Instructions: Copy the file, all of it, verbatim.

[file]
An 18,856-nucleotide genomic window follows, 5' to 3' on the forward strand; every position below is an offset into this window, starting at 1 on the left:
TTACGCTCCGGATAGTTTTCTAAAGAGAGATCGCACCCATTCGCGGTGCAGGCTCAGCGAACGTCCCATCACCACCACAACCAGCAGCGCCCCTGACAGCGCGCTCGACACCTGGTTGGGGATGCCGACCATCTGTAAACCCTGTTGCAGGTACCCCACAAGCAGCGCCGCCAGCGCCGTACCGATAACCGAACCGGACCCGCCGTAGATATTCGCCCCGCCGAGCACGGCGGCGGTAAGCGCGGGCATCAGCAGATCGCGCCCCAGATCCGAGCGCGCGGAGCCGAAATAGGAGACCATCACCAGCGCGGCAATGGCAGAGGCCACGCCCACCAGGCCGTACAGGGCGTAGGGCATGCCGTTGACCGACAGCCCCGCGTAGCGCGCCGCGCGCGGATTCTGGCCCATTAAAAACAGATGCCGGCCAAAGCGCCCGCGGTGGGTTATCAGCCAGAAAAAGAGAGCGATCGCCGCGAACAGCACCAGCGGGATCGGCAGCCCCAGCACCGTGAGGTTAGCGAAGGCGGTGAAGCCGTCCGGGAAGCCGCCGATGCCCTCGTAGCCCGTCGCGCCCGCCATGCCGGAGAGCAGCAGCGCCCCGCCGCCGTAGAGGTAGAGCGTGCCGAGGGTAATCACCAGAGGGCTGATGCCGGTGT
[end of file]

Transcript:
An 18,856-nucleotide genomic window follows, 5' to 3' on the forward strand; every position below is an offset into this window, starting at 1 on the left:
TTACGCTCCGGATAGTTTTCTAAAGAGAGATCGCACCCATTCGCGGTGCAGGCTCAGCGAACGTCCCATCACCACCACAACCAGCAGCGCCCCTGACAGCGCGCTCGACACCTGGTTGGGGATGCCGACCATCTGTAAACCCTGTTGCAGGTACCCCACAAGCAGCGCCGCCAGCGCCGTACCGATAACCGAACCGGACCCGCCGTAGATATTCGCCCCGCCGAGCACGGCGGCGGTAAGCGCGGGCATCAGCAGATCGCGCCCCAGATCCGAGCGCGCGGAGCCGAAATAGGAGACCATCACCAGCGCGGCAATGGCAGAGGCCACGCCCACCAGGCCGTACAGGGCGTAGGGCATGCCGTTGACCGACAGCCCCGCGTAGCGCGCCGCGCGCGGATTCTGGCCCATTAAAAACAGATGCCGGCCAAAGCGCCCGCGGTGGGTTATCAGCCAGAAAAAGAGAGCGATCGCCGCGAACAGCACCAGCGGGATCGGCAGCCCCAGCACCGTGAGGTTAGCGAAGGCGGTGAAGCCGTCCGGGAAGCCGCCGATGCCCTCGTAGCCCGTCGCGCCCGCCATGCCGGAGAGCAGCAGCGCCCCGCCGCCGTAGAGGTAGAGCGTGCCGAGGGTAATCACCAGAGGGCTGATGCCGGTGT